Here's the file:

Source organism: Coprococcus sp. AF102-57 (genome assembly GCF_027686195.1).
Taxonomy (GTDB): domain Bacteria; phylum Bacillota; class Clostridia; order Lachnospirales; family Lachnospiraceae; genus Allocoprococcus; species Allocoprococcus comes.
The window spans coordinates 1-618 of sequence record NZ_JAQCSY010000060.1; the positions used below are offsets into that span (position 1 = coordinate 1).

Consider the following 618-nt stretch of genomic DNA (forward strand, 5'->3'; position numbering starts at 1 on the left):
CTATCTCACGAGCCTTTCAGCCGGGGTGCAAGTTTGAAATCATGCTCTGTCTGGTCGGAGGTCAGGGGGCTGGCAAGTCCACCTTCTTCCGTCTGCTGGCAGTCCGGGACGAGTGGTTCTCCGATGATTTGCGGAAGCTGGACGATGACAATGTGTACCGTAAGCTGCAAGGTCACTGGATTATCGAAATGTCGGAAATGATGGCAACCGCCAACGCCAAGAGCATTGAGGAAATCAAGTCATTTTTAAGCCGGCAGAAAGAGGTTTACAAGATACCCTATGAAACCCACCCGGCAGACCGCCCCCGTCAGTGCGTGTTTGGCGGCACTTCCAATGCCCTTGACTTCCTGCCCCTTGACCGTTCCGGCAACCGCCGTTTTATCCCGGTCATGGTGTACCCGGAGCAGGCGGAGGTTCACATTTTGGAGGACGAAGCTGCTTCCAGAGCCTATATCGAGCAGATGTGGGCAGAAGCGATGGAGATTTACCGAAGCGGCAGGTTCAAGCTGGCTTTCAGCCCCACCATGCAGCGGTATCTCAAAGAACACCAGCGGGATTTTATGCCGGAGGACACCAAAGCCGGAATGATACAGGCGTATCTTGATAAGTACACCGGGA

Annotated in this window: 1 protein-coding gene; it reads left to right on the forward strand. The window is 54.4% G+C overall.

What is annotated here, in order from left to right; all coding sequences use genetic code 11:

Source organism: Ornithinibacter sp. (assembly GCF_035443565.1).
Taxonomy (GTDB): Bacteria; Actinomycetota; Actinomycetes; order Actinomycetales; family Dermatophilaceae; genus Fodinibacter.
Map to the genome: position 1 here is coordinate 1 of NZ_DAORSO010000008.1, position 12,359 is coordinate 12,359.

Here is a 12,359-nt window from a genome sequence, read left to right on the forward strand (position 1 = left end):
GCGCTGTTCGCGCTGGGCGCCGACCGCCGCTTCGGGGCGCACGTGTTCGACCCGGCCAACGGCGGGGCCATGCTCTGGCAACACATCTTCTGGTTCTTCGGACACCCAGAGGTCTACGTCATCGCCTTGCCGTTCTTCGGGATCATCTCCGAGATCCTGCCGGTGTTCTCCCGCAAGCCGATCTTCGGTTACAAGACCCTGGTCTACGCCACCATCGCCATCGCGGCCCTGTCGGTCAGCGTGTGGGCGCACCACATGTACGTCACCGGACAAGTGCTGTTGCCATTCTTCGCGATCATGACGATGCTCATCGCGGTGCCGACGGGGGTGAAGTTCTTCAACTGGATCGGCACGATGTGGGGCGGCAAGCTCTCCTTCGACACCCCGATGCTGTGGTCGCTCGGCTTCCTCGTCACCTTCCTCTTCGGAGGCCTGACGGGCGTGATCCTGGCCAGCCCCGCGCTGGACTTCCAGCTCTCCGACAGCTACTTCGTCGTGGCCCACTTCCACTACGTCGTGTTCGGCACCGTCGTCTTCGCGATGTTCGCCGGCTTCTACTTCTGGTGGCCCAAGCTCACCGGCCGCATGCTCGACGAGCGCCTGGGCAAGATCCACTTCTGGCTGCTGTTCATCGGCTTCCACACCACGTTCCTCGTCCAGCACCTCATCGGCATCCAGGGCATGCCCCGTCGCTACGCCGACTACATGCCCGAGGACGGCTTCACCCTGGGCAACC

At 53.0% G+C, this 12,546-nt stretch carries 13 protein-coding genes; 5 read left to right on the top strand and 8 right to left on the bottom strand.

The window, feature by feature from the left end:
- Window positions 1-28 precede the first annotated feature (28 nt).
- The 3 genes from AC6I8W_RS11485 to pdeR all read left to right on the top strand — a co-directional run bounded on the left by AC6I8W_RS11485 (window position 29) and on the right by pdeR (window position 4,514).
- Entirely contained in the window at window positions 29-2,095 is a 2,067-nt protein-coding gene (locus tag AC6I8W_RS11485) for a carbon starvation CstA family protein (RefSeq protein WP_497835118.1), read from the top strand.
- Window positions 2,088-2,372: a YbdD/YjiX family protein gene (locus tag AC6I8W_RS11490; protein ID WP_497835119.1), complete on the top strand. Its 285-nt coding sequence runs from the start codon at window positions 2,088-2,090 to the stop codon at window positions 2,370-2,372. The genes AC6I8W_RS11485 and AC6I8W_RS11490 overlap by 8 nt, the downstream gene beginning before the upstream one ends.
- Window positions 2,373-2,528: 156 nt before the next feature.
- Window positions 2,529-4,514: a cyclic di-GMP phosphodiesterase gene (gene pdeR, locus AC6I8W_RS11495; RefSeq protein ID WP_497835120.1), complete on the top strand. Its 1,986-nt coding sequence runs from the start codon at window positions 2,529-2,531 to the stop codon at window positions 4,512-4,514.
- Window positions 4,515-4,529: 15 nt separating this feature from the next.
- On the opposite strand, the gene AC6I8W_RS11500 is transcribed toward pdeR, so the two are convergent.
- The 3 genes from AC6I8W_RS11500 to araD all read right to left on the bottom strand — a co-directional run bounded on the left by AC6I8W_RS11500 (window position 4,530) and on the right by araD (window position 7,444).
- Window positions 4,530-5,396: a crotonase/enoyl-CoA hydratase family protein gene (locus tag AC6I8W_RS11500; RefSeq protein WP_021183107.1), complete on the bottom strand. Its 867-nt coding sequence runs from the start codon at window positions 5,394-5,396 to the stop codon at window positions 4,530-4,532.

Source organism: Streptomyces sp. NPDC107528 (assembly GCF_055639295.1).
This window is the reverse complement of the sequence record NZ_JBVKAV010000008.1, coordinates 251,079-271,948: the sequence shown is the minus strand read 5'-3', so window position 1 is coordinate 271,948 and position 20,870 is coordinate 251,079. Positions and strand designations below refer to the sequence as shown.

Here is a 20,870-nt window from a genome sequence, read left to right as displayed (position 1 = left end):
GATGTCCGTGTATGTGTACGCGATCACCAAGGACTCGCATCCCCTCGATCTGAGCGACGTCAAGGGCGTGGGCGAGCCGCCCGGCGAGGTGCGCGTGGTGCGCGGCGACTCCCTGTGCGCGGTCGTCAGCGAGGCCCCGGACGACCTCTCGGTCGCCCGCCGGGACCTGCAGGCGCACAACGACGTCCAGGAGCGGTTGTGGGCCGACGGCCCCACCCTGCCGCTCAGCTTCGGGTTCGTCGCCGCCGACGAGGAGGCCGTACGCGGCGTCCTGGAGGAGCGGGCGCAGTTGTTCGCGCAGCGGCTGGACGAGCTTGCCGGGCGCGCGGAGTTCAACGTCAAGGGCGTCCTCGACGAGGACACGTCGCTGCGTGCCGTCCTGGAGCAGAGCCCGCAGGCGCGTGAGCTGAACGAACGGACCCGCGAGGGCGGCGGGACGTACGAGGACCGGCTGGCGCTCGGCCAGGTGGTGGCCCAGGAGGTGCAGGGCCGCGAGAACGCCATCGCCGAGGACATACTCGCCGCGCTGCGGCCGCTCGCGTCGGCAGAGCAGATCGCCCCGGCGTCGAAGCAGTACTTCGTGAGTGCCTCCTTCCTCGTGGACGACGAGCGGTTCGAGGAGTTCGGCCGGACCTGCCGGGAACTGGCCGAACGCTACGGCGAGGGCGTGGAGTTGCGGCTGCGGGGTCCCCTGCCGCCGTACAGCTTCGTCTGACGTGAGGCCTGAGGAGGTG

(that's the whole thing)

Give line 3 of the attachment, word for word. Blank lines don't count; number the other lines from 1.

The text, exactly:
The window spans coordinates 1-618 of sequence record NZ_JAQCSY010000060.1; the positions used below are offsets into that span (position 1 = coordinate 1).